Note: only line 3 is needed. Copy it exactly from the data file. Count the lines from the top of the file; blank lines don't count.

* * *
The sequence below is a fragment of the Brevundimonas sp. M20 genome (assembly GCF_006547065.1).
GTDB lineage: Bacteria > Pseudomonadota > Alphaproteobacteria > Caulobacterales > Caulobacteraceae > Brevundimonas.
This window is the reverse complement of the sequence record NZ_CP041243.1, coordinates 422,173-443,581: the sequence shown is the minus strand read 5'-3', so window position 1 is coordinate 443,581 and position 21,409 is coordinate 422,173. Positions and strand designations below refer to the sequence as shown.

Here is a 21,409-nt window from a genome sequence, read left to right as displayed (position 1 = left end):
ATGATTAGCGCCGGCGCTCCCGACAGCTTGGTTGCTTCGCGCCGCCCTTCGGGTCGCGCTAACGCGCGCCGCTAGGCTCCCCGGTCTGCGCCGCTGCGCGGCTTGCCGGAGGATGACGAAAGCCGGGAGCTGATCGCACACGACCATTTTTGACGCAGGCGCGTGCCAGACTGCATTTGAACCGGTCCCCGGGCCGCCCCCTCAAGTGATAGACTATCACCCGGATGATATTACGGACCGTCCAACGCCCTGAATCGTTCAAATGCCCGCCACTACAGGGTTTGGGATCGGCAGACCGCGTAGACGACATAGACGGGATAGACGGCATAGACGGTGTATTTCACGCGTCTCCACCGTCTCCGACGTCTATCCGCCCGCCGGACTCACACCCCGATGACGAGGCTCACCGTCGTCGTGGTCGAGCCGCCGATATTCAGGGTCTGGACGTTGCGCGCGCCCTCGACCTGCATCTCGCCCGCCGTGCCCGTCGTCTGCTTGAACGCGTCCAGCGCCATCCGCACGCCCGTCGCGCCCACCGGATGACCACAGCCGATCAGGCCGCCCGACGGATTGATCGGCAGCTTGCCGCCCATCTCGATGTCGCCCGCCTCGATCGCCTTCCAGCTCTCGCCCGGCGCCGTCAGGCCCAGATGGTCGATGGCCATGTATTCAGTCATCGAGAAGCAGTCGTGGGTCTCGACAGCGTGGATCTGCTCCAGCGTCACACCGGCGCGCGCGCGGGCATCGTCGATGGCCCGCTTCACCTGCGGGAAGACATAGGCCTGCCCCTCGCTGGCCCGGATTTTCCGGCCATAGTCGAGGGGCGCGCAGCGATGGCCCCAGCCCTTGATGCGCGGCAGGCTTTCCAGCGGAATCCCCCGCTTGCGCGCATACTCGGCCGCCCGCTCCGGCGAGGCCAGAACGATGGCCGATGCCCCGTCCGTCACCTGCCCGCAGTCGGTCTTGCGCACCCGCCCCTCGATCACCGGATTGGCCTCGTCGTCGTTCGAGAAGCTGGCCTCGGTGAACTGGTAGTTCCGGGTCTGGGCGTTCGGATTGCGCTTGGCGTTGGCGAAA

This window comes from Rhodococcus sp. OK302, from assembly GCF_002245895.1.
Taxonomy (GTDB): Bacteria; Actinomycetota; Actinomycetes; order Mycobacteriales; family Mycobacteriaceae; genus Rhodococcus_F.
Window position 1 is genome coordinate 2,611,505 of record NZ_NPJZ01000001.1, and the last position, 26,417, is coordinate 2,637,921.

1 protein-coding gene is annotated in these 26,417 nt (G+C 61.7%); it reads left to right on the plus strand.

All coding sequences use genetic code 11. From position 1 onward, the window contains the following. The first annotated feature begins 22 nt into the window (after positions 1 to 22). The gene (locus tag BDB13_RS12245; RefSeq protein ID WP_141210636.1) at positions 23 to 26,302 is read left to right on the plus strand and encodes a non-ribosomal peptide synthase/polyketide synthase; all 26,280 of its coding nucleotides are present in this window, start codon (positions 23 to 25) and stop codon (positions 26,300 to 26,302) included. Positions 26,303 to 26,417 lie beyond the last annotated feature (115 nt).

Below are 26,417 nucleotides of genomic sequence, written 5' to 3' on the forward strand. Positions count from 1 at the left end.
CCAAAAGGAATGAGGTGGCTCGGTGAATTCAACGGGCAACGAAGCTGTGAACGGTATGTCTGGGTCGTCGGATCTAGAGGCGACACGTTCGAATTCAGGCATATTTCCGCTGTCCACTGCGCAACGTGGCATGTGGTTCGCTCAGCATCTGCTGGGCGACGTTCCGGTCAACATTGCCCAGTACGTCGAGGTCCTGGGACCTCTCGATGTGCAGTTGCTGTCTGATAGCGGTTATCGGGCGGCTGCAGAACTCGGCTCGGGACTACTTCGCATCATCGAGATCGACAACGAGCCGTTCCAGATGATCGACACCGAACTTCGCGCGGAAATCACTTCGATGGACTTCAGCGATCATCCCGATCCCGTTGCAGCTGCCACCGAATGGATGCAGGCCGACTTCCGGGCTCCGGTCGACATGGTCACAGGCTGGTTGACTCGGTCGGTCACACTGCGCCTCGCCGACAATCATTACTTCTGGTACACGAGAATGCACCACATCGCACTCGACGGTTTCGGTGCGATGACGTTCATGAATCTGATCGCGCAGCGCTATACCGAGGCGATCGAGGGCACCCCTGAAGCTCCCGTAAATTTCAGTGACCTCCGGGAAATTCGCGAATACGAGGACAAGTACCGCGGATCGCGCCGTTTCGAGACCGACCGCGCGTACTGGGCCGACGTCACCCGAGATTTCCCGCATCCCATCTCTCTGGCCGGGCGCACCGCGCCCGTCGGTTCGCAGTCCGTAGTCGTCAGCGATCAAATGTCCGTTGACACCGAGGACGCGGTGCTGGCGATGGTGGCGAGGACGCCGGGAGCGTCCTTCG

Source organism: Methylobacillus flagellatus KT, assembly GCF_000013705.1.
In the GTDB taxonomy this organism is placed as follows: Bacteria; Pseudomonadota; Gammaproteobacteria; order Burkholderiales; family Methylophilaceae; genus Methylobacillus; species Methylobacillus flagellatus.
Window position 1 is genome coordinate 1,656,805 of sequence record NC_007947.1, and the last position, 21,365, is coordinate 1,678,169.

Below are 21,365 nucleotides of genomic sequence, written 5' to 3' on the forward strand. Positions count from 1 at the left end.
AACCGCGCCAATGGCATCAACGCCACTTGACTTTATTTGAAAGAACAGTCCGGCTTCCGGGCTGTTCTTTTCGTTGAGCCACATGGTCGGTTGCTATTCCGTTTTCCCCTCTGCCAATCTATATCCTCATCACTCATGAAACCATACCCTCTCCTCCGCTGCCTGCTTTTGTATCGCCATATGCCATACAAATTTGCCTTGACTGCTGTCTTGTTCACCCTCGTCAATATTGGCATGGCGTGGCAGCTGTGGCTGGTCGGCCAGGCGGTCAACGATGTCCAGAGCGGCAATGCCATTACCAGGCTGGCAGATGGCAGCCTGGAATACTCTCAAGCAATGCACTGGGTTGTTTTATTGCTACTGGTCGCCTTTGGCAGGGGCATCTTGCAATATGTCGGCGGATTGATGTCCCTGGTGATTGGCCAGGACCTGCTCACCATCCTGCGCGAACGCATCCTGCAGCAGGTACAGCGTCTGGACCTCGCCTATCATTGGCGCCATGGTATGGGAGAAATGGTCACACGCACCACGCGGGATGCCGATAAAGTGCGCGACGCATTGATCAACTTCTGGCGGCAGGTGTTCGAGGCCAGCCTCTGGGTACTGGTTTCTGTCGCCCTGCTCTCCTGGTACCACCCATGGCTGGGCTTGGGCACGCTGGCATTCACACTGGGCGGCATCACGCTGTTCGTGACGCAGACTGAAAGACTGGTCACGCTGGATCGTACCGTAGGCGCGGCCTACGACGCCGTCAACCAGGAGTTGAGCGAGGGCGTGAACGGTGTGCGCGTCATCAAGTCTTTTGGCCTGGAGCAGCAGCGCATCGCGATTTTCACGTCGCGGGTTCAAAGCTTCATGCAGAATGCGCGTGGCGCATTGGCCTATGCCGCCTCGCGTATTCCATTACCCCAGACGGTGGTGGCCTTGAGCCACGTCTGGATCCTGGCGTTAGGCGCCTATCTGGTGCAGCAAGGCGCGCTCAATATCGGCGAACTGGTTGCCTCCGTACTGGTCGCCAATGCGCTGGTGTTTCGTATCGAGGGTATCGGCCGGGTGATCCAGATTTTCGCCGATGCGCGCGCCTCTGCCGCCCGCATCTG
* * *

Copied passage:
This window is the reverse complement of the sequence record NZ_CP041243.1, coordinates 422,173-443,581: the sequence shown is the minus strand read 5'-3', so window position 1 is coordinate 443,581 and position 21,409 is coordinate 422,173. Positions and strand designations below refer to the sequence as shown.